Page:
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Pediatric Oncology

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Laboratory Projects

Deregulated ERK signaling in MPNST. ERK signaling output is activated in many human tumors, including those with BRAF and RAS mutations and those with loss of NF1.  Several pediatric solid tumors are known to express these mutations, including a subset of rhabdomyosarcoma, neuroblastoma, and MPNST.  Our research aims to investigate whether MEK inhibition may effectively inhibit ERK output in pediatric sarcomas with activation of ERK signaling.  A primary focus of this work is determining the biochemical and adaptive signaling response to MEK inhibition and other targeted therapies in models of MPNST, to identify mechanisms by which tumors with loss of NF1 can evade MEK inhibition, and to identify targets for more effective and combination therapy.

De novo and acquired resistance to RAF/MEK targeted therapy in BRAF mutant high grade gliomas. While molecularly targeted therapies are being explored in high-grade gliomas, they have had limited success to date. BRAF V600E mutations in primary brain tumors represent an exciting and promising new opportunity to apply targeted therapeutic approaches if barriers to their success, including de novo and acquired resistance, can be overcome. This project involves characterization of the limits of RAF/MEK targeted therapy in BRAF mutant brain tumors, by sequencing pre- and post-treatment pairs. Our goal is to identify mechanisms of acquired resistance to therapy.  We recently published the first report of a mechanistically-validated novel resistance mutation, identified in a pediatric brain tumor patient treated with dabrafenib (Wang et al. Cancer Discovery, 2018).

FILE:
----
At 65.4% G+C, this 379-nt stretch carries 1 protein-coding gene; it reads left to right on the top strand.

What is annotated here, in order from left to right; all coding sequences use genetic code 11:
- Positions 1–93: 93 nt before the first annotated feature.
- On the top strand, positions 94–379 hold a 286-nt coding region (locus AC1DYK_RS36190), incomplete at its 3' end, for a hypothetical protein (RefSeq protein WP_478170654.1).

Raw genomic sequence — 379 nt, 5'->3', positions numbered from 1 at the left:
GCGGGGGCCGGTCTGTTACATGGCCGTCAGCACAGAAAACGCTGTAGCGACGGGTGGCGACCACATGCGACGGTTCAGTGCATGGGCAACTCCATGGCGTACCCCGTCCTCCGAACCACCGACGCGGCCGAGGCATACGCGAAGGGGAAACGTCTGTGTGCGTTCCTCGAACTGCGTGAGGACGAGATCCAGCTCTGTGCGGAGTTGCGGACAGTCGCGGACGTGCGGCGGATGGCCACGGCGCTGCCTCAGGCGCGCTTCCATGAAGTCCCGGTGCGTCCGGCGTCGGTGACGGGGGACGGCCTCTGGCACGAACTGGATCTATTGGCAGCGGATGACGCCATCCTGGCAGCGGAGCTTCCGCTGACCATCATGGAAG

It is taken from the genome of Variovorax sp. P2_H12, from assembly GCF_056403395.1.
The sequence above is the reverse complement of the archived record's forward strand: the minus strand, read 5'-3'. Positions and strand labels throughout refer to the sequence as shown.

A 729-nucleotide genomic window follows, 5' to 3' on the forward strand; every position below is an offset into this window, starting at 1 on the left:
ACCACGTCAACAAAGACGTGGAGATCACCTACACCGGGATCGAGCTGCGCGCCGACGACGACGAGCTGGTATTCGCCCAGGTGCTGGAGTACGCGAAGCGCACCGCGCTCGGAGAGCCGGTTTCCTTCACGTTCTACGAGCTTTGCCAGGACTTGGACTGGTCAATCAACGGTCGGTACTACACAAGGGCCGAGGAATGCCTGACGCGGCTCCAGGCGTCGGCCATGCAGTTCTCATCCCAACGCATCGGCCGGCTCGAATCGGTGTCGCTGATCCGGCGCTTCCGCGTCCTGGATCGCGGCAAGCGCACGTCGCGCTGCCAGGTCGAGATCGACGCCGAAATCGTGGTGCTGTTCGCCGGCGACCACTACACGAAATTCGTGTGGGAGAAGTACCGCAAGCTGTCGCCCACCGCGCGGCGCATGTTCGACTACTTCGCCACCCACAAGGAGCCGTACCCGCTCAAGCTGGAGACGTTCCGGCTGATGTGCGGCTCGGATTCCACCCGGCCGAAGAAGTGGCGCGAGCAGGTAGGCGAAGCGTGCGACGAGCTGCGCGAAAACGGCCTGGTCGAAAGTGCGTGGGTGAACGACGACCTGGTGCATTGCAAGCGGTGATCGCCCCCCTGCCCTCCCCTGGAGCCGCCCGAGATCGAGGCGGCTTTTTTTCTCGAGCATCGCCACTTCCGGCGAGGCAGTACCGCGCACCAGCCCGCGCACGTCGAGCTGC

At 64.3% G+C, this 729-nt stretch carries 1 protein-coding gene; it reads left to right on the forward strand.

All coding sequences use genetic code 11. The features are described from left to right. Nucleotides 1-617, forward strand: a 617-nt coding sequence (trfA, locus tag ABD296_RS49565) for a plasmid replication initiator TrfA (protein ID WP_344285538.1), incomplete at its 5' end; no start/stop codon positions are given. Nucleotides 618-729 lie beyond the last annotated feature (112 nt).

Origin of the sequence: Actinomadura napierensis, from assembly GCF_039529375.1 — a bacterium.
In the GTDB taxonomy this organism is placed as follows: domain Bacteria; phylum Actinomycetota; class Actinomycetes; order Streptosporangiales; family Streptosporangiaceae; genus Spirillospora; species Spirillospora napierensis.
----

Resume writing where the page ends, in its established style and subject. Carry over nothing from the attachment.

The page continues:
Effects of farnesyl transferase inhibition in pediatric solid tumors with oncogenic mutations in HRAS. Despite the lack of clinical efficacy seen with farnesyl transferase inhibition in previous pediatric clinical trials, the FTI tipifarnib has now demonstrated preliminary activity when given to a genomically selected population of head/ neck squamous cell carcinoma (HNSCC) patients.  Based upon this, we hypothesize that farnesyl transferase inhibition will demonstrate clinical activity when given to pediatric patients whose tumors harbor oncogenic mutations in HRAS. We are now studying the preclinical effects of tipifarnib in models of RAS mutated rhabdomyosarcoma, to determine whether FTI has isoform specific activity in RMS and other pediatric solid tumors.